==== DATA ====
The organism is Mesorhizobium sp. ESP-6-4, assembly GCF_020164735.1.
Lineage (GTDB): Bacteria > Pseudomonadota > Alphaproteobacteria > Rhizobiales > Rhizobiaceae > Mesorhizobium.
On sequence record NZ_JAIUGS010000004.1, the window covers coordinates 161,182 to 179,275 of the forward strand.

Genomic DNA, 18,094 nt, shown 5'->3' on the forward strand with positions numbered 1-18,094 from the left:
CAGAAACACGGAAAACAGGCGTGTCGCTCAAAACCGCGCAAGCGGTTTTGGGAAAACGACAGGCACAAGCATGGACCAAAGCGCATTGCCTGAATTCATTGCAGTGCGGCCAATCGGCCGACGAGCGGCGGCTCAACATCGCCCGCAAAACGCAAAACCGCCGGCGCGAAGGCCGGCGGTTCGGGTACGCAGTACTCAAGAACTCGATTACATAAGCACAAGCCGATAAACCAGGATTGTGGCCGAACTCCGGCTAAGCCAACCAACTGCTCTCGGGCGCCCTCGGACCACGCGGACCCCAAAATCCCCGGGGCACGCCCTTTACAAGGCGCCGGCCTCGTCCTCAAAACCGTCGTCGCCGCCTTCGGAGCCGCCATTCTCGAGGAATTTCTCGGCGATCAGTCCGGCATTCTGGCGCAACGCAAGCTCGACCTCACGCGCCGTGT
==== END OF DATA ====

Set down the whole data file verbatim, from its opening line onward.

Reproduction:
The organism is Mesorhizobium sp. ESP-6-4, assembly GCF_020164735.1.
Lineage (GTDB): Bacteria > Pseudomonadota > Alphaproteobacteria > Rhizobiales > Rhizobiaceae > Mesorhizobium.
On sequence record NZ_JAIUGS010000004.1, the window covers coordinates 161,182 to 179,275 of the forward strand.

Genomic DNA, 18,094 nt, shown 5'->3' on the forward strand with positions numbered 1-18,094 from the left:
CAGAAACACGGAAAACAGGCGTGTCGCTCAAAACCGCGCAAGCGGTTTTGGGAAAACGACAGGCACAAGCATGGACCAAAGCGCATTGCCTGAATTCATTGCAGTGCGGCCAATCGGCCGACGAGCGGCGGCTCAACATCGCCCGCAAAACGCAAAACCGCCGGCGCGAAGGCCGGCGGTTCGGGTACGCAGTACTCAAGAACTCGATTACATAAGCACAAGCCGATAAACCAGGATTGTGGCCGAACTCCGGCTAAGCCAACCAACTGCTCTCGGGCGCCCTCGGACCACGCGGACCCCAAAATCCCCGGGGCACGCCCTTTACAAGGCGCCGGCCTCGTCCTCAAAACCGTCGTCGCCGCCTTCGGAGCCGCCATTCTCGAGGAATTTCTCGGCGATCAGTCCGGCATTCTGGCGCAACGCAAGCTCGACCTCACGCGCCGTGT